Statement by President Barack Obama on Iran
November 4, 2009
Thirty years ago today, the American Embassy in Tehran was seized. The 444 days that began on November 4, 1979 deeply affected the lives of courageous Americans who were unjustly held hostage, and we owe these Americans and their families our gratitude for their extraordinary service and sacrifice.
This event helped set the United States and Iran on a path of sustained suspicion, mistrust, and confrontation. I have made it clear that the United States of America wants to move beyond this past, and seeks a relationship with the Islamic Republic of Iran based upon mutual interests and mutual respect. We do not interfere in Iran’s internal affairs. We have condemned terrorist attacks against Iran. We have recognized Iran’s international right to peaceful nuclear power. We have demonstrated our willingness to take confidence-building steps along with others in the international community. We have accepted a proposal by the International Atomic Energy Agency to meet Iran’s request for assistance in meeting the medical needs of its people. We have made clear that if Iran lives up to the obligations that every nation has, it will have a path to a more prosperous and productive relationship with the international community.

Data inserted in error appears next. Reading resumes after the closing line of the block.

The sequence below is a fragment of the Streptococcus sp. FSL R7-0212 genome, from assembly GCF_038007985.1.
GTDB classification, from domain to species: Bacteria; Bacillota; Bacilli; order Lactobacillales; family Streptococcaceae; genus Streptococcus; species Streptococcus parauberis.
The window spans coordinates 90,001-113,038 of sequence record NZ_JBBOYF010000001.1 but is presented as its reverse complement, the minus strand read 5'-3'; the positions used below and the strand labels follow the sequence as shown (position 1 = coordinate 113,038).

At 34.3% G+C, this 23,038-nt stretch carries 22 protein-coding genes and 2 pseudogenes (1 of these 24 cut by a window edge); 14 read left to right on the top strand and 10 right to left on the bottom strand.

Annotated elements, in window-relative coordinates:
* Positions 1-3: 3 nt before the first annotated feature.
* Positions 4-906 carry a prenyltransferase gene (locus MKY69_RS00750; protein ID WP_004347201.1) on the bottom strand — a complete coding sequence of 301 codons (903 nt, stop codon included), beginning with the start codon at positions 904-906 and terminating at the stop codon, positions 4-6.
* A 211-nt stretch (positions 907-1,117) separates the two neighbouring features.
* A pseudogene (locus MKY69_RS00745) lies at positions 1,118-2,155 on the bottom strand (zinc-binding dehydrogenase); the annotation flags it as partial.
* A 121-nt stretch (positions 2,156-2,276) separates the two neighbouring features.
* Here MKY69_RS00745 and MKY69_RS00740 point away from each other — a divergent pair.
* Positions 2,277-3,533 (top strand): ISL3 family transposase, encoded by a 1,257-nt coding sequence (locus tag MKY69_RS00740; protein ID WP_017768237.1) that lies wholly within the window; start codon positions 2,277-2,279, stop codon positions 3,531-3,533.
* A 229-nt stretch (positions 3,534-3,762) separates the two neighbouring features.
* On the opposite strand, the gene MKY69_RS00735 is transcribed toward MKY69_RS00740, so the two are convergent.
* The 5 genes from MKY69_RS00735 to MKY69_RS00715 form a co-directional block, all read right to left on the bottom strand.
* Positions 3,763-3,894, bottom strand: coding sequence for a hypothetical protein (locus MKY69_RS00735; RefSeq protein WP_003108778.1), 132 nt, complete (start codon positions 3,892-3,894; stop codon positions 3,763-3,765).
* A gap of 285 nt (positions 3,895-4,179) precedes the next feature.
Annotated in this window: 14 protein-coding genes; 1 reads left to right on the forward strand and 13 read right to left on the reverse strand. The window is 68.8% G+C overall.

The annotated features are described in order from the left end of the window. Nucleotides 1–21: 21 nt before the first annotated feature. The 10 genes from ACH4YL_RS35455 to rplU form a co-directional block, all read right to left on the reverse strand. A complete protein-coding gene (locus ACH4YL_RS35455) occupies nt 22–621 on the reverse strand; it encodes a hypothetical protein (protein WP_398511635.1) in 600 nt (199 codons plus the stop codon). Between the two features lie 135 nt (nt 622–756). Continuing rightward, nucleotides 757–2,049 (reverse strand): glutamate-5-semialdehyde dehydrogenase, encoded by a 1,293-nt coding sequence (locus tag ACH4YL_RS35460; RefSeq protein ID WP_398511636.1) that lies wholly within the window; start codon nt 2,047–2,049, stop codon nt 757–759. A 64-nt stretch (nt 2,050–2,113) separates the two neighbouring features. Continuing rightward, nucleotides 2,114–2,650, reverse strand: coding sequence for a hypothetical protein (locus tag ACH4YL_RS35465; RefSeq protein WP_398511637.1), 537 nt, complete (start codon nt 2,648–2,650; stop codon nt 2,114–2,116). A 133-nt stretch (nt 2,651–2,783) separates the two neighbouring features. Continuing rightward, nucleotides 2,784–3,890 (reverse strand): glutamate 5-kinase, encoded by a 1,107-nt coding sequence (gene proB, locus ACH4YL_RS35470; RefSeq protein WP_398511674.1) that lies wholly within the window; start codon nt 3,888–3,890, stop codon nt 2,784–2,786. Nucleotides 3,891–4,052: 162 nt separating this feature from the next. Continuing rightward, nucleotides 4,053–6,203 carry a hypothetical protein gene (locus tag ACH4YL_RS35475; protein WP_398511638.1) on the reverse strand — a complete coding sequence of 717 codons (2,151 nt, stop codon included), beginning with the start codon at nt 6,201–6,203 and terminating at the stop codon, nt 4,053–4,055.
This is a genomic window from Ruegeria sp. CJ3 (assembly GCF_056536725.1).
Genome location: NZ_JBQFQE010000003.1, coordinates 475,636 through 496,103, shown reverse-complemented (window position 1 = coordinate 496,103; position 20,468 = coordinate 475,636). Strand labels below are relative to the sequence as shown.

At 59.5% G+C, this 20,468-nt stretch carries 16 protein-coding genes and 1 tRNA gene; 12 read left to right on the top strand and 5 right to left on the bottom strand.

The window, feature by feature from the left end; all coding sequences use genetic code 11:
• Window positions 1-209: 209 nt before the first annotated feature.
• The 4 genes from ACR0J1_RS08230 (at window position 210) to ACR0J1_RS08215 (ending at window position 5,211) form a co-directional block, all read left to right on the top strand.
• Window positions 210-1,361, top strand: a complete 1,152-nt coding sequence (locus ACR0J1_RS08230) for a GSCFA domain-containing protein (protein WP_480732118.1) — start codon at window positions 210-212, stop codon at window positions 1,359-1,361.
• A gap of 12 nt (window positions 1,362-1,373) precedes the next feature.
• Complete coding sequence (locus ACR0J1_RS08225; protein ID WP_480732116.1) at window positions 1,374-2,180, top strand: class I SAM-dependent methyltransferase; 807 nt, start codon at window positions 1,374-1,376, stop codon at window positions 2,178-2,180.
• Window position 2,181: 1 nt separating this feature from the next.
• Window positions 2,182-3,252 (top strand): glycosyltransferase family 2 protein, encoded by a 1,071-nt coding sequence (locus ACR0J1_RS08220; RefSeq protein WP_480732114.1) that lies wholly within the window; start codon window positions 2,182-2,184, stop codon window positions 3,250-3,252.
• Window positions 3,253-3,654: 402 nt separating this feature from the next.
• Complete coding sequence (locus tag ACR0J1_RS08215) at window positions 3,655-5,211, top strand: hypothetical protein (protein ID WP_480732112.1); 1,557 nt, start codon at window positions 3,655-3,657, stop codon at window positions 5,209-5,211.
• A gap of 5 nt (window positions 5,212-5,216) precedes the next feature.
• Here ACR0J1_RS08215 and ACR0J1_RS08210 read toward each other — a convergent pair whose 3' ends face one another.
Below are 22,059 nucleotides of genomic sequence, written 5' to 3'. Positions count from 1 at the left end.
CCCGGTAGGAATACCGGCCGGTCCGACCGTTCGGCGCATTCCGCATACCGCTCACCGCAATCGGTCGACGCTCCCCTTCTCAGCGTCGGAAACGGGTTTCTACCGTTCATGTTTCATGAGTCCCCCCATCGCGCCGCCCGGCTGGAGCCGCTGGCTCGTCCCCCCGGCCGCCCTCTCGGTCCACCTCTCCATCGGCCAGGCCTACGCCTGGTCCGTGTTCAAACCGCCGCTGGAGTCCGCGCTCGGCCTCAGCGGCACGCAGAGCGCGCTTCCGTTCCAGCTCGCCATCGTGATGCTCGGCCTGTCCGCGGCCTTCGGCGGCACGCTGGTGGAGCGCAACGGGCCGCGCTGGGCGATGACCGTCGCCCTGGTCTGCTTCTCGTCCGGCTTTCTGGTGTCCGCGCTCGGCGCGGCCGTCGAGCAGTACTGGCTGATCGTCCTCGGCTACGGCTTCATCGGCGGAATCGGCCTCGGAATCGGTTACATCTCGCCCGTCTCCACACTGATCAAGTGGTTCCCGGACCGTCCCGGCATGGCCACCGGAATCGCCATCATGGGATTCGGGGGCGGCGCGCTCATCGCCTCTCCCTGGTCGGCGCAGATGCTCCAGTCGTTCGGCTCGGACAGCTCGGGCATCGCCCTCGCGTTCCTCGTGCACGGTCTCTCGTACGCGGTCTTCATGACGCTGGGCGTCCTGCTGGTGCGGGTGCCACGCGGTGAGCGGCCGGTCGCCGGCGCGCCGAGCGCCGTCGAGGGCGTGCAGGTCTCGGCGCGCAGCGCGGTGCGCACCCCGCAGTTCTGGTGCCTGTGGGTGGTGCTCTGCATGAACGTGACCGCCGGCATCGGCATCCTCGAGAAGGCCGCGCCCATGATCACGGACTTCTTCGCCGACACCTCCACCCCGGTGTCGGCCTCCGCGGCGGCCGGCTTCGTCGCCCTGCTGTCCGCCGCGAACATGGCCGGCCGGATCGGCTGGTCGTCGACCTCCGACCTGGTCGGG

Iran must choose. We have heard for thirty years what the Iranian government is against; the question, now, is what kind of future it is for. The American people have great respect for the people of Iran and their rich history. The world continues to bear witness to their powerful calls for justice, and their courageous pursuit of universal rights. It is time for the Iranian government to decide whether it wants to focus on the past, or whether it will make the choices that will open the door to greater opportunity, prosperity, and justice for its people.
(Note – a Persian translation will be available at whitehouse.gov shortly)